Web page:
May saw the highest number of sales since April of last year, he said.
While sale numbers lag below what would typically be expected in a spring market, May was the fourth consecutive month with sales higher than the previous month’s.
A total of 775 properties, valued at $774.9 million, sold through the board last month.
That represents an increase of 1.8 per cent from May 2022 and 21.7 per cent from April of this year, the board said.
The benchmark price for a single-family house in Victoria’s core was $1.297 million last month, a drop from $1.4 million in the same month a year ago.
Last month’s benchmark price was $1.295.8 million.
The benchmark price for condominiums in Victoria’s core slid to $569,300 in May from $619,500 a year earlier, although it was up slightly from April, when it was $564,000.
A total of 2,189 properties were for sale at the end of May, up 7.1 per cent from April, and up 23.3 per cent from the end of May last year.
Calgary home sales reach new May record, new listings down: real estate board – The Globe and Mail
The Calgary Real Estate Board says the market hit a new May record for sales as the number of properties that changed hands reached 3,120 last month.
The Albertan board says the sales amount to an almost two per cent increase from last May, when sales totalled 3,063.
Despite the record, year-to-date sales are still almost 30 per cent behind where they were last May and the board says the market has still not shifted completely away from the declines seen at the start of the year.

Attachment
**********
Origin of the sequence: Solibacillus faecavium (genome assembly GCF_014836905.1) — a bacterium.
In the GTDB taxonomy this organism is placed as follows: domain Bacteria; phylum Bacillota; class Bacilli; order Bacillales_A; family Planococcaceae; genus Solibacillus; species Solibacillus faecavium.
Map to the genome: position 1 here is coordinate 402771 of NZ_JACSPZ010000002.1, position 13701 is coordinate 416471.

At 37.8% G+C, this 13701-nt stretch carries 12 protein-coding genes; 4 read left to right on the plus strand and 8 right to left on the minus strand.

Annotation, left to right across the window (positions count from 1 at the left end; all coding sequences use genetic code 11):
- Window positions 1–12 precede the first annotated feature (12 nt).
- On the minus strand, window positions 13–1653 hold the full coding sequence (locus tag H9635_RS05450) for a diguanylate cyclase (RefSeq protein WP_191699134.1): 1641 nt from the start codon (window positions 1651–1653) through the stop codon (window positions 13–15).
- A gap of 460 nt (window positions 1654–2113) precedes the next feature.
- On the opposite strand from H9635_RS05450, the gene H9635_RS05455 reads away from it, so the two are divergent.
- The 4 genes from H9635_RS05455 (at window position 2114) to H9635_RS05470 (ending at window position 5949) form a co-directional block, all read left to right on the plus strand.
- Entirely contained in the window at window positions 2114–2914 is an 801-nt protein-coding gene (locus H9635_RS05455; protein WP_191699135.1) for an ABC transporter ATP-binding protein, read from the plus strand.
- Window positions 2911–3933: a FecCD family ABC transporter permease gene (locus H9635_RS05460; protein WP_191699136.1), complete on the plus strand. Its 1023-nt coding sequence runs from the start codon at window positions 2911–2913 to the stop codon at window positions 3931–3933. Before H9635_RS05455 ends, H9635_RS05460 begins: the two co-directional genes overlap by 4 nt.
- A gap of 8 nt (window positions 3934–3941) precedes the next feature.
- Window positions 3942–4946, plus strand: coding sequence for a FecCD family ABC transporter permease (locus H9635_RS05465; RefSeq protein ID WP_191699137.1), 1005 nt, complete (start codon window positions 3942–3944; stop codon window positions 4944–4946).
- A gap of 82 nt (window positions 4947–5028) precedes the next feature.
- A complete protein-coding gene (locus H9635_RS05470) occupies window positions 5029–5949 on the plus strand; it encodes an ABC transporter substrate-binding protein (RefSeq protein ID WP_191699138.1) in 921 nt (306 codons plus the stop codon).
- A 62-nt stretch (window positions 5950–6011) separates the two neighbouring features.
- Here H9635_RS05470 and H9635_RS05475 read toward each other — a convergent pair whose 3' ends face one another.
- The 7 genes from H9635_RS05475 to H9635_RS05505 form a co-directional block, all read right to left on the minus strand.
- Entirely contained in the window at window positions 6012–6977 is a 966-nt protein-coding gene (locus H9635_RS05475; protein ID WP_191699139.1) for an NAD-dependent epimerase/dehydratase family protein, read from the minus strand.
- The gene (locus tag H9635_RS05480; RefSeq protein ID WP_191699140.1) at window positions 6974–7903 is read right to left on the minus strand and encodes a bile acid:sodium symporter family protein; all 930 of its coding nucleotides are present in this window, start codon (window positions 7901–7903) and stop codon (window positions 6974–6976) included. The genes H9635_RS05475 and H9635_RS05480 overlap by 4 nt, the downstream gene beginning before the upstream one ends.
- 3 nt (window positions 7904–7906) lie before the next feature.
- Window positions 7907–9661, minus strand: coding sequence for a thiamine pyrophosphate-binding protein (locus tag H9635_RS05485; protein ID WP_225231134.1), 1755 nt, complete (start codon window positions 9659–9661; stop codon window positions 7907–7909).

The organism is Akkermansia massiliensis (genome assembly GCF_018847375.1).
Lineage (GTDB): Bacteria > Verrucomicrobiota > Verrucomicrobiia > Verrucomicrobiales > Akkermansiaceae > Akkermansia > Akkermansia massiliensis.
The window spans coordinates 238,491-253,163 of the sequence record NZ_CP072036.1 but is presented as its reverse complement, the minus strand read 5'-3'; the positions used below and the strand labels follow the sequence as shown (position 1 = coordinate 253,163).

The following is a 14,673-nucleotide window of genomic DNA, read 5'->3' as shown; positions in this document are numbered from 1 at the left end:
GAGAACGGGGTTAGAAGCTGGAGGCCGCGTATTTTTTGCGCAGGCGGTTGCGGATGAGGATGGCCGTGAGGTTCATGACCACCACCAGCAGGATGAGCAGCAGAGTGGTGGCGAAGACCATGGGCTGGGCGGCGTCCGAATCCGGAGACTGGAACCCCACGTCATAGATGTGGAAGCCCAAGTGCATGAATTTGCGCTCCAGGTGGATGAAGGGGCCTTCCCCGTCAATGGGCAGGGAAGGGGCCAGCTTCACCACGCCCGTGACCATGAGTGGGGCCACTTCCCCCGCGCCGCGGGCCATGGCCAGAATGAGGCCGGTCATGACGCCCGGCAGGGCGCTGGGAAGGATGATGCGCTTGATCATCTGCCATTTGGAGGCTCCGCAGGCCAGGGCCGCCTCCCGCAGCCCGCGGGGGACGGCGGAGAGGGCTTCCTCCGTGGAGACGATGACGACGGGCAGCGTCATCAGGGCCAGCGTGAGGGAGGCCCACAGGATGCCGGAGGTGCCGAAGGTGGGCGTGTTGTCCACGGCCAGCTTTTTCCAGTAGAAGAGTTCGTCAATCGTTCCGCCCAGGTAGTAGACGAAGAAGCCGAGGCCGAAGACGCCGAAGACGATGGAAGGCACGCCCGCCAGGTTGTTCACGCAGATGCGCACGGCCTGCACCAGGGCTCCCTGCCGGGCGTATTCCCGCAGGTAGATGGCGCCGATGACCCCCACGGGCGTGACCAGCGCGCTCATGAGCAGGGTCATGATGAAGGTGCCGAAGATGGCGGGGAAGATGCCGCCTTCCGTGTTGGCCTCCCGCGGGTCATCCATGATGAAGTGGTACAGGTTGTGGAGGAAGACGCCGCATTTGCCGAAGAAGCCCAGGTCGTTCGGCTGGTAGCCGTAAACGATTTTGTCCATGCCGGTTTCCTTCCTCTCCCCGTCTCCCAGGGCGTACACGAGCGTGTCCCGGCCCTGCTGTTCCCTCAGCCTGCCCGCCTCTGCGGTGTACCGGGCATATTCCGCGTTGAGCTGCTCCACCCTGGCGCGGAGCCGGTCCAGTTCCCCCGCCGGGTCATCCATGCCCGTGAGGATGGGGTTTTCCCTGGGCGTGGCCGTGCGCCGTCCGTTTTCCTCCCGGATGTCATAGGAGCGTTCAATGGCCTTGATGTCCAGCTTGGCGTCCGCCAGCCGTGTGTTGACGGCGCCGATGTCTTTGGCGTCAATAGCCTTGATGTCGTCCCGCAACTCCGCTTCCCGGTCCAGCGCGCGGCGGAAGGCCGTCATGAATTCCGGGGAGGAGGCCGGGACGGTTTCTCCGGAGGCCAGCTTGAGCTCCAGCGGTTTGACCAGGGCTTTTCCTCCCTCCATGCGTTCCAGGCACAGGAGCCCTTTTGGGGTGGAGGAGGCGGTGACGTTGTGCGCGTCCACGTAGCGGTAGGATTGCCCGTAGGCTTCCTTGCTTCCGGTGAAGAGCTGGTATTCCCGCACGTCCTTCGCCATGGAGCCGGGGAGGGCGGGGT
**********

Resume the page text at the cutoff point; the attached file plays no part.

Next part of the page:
The board says it continues to see fewer new listings than last year, with the number of properties listed on the market last month dropping 15 per cent to 3,652.
The market’s benchmark price was up almost three per cent at $557,000, while the average price pushed up roughly six per cent to $551,853.
The board’s chief economist says the numbers reflect a higher interest rate environment and recent rental rate gains, which are driving more people to seek apartment and condo units.
Global BC sponsors Vancouver Art Gallery: Fashion Fictions – GlobalNews Events – Global News
Recreational homes: What to know about inheriting a cottage – CTV News
James Webb Space Telescope finds water in super-hot exoplanet's atmosphere – Space.com
Silver investment demand jumped 12% in 2019
Iran anticipates renewed protests amid social media shutdown
Search for life on Mars accelerates as new bodies of water found below planet’s surface
Science11 hours ago
Private Astronaut Crew, Including First Arab Woman in Orbit, Returns from Space Station – Voice of America – VOA News
Science7 hours ago
Private astronaut crew, including first Arab woman in orbit, returns from space station – Indiatimes.com
Media10 hours ago
Will Google's AI Plans Destroy the Media? – New York Magazine
Health23 hours ago
Canadian researchers find brain inflammation in patients with long COVID – Winnipeg Free Press – Winnipeg Free Press
Sports10 hours ago
Brad Treliving on the criticism the Maple Leafs’ core players face in the market. "Whether it’s raining or sunny, it seems to be the core four’s fault every day… Quite frankly, I don’t want to hear the [core four] term"
News10 hours ago
Air Canada flight communicator system breaks down, causing widespread delays – CBC.ca
Real eState8 hours ago
Victoria real estate sales up and prices down year-over-year – Times Colonist
News23 hours ago
BMO takeover of Air Miles now official